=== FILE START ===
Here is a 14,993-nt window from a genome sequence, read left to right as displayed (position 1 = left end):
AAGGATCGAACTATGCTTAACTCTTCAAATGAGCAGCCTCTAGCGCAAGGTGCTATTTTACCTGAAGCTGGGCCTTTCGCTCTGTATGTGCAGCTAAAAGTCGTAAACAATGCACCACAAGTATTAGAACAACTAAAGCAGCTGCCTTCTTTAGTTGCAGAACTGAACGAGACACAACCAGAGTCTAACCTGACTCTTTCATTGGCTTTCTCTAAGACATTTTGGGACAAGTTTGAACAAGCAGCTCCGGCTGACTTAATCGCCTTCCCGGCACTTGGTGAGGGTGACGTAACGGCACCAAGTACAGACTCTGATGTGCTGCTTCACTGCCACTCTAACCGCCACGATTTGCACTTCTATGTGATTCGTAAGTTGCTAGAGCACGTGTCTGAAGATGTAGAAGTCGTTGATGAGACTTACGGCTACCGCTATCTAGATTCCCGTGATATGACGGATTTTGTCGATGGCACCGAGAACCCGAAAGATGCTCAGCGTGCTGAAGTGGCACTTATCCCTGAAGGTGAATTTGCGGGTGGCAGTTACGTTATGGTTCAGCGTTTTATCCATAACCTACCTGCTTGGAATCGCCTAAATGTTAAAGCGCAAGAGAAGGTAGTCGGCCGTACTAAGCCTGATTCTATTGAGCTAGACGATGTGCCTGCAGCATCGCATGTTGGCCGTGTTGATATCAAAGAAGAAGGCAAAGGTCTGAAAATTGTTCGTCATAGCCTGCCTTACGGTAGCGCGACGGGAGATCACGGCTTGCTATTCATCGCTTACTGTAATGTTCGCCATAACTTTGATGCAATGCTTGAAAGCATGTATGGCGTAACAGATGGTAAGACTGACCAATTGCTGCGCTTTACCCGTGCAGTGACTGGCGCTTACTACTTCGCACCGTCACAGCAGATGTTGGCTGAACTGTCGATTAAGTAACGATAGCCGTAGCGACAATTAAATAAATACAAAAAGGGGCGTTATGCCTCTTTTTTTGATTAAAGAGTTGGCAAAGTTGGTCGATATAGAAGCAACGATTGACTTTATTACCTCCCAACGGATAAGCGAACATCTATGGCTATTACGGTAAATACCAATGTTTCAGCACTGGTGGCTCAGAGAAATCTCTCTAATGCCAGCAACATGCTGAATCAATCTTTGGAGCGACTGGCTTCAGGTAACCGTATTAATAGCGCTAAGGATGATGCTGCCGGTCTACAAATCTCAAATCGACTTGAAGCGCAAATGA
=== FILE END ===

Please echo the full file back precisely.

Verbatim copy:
Here is a 14,993-nt window from a genome sequence, read left to right as displayed (position 1 = left end):
AAGGATCGAACTATGCTTAACTCTTCAAATGAGCAGCCTCTAGCGCAAGGTGCTATTTTACCTGAAGCTGGGCCTTTCGCTCTGTATGTGCAGCTAAAAGTCGTAAACAATGCACCACAAGTATTAGAACAACTAAAGCAGCTGCCTTCTTTAGTTGCAGAACTGAACGAGACACAACCAGAGTCTAACCTGACTCTTTCATTGGCTTTCTCTAAGACATTTTGGGACAAGTTTGAACAAGCAGCTCCGGCTGACTTAATCGCCTTCCCGGCACTTGGTGAGGGTGACGTAACGGCACCAAGTACAGACTCTGATGTGCTGCTTCACTGCCACTCTAACCGCCACGATTTGCACTTCTATGTGATTCGTAAGTTGCTAGAGCACGTGTCTGAAGATGTAGAAGTCGTTGATGAGACTTACGGCTACCGCTATCTAGATTCCCGTGATATGACGGATTTTGTCGATGGCACCGAGAACCCGAAAGATGCTCAGCGTGCTGAAGTGGCACTTATCCCTGAAGGTGAATTTGCGGGTGGCAGTTACGTTATGGTTCAGCGTTTTATCCATAACCTACCTGCTTGGAATCGCCTAAATGTTAAAGCGCAAGAGAAGGTAGTCGGCCGTACTAAGCCTGATTCTATTGAGCTAGACGATGTGCCTGCAGCATCGCATGTTGGCCGTGTTGATATCAAAGAAGAAGGCAAAGGTCTGAAAATTGTTCGTCATAGCCTGCCTTACGGTAGCGCGACGGGAGATCACGGCTTGCTATTCATCGCTTACTGTAATGTTCGCCATAACTTTGATGCAATGCTTGAAAGCATGTATGGCGTAACAGATGGTAAGACTGACCAATTGCTGCGCTTTACCCGTGCAGTGACTGGCGCTTACTACTTCGCACCGTCACAGCAGATGTTGGCTGAACTGTCGATTAAGTAACGATAGCCGTAGCGACAATTAAATAAATACAAAAAGGGGCGTTATGCCTCTTTTTTTGATTAAAGAGTTGGCAAAGTTGGTCGATATAGAAGCAACGATTGACTTTATTACCTCCCAACGGATAAGCGAACATCTATGGCTATTACGGTAAATACCAATGTTTCAGCACTGGTGGCTCAGAGAAATCTCTCTAATGCCAGCAACATGCTGAATCAATCTTTGGAGCGACTGGCTTCAGGTAACCGTATTAATAGCGCTAAGGATGATGCTGCCGGTCTACAAATCTCAAATCGACTTGAAGCGCAAATGA